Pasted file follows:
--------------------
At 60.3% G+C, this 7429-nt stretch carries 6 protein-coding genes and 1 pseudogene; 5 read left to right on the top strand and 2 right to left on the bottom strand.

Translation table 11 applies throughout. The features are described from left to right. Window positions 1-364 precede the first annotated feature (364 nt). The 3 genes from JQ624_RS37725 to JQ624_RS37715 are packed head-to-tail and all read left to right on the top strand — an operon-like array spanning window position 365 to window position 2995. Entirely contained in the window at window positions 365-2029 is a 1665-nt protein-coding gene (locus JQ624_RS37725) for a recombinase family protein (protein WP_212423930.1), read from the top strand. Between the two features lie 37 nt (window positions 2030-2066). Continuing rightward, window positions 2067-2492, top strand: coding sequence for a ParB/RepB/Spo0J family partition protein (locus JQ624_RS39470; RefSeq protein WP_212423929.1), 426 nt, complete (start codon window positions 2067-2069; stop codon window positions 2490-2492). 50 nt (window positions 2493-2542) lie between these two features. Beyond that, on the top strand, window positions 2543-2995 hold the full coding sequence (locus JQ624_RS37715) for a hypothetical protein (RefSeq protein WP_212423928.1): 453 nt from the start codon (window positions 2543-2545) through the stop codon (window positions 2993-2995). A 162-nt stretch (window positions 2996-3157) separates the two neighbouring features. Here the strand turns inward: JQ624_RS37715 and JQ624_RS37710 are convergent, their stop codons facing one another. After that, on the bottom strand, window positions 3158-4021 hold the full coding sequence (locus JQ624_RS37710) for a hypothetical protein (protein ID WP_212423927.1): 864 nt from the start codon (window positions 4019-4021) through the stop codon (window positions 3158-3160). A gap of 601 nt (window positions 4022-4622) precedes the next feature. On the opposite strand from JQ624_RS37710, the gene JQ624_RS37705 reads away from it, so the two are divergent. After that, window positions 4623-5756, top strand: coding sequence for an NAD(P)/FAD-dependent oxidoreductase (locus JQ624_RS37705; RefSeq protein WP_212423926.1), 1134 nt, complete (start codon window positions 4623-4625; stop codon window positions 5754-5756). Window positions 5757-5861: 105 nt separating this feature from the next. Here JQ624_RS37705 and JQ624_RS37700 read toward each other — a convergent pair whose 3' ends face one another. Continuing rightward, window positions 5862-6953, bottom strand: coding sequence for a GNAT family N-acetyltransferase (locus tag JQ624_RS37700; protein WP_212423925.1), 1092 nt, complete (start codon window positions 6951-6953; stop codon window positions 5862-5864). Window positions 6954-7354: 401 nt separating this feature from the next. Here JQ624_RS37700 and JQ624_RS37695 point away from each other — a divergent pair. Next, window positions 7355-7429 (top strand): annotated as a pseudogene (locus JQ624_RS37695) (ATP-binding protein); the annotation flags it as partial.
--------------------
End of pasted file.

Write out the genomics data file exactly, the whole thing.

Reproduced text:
At 60.3% G+C, this 7429-nt stretch carries 6 protein-coding genes and 1 pseudogene; 5 read left to right on the top strand and 2 right to left on the bottom strand.

Translation table 11 applies throughout. The features are described from left to right. Window positions 1-364 precede the first annotated feature (364 nt). The 3 genes from JQ624_RS37725 to JQ624_RS37715 are packed head-to-tail and all read left to right on the top strand — an operon-like array spanning window position 365 to window position 2995. Entirely contained in the window at window positions 365-2029 is a 1665-nt protein-coding gene (locus JQ624_RS37725) for a recombinase family protein (protein WP_212423930.1), read from the top strand. Between the two features lie 37 nt (window positions 2030-2066). Continuing rightward, window positions 2067-2492, top strand: coding sequence for a ParB/RepB/Spo0J family partition protein (locus JQ624_RS39470; RefSeq protein WP_212423929.1), 426 nt, complete (start codon window positions 2067-2069; stop codon window positions 2490-2492). 50 nt (window positions 2493-2542) lie between these two features. Beyond that, on the top strand, window positions 2543-2995 hold the full coding sequence (locus JQ624_RS37715) for a hypothetical protein (RefSeq protein WP_212423928.1): 453 nt from the start codon (window positions 2543-2545) through the stop codon (window positions 2993-2995). A 162-nt stretch (window positions 2996-3157) separates the two neighbouring features. Here the strand turns inward: JQ624_RS37715 and JQ624_RS37710 are convergent, their stop codons facing one another. After that, on the bottom strand, window positions 3158-4021 hold the full coding sequence (locus JQ624_RS37710) for a hypothetical protein (protein ID WP_212423927.1): 864 nt from the start codon (window positions 4019-4021) through the stop codon (window positions 3158-3160). A gap of 601 nt (window positions 4022-4622) precedes the next feature. On the opposite strand from JQ624_RS37710, the gene JQ624_RS37705 reads away from it, so the two are divergent. After that, window positions 4623-5756, top strand: coding sequence for an NAD(P)/FAD-dependent oxidoreductase (locus JQ624_RS37705; RefSeq protein WP_212423926.1), 1134 nt, complete (start codon window positions 4623-4625; stop codon window positions 5754-5756). Window positions 5757-5861: 105 nt separating this feature from the next. Here JQ624_RS37705 and JQ624_RS37700 read toward each other — a convergent pair whose 3' ends face one another. Continuing rightward, window positions 5862-6953, bottom strand: coding sequence for a GNAT family N-acetyltransferase (locus tag JQ624_RS37700; protein WP_212423925.1), 1092 nt, complete (start codon window positions 6951-6953; stop codon window positions 5862-5864). Window positions 6954-7354: 401 nt separating this feature from the next. Here JQ624_RS37700 and JQ624_RS37695 point away from each other — a divergent pair. Next, window positions 7355-7429 (top strand): annotated as a pseudogene (locus JQ624_RS37695) (ATP-binding protein); the annotation flags it as partial.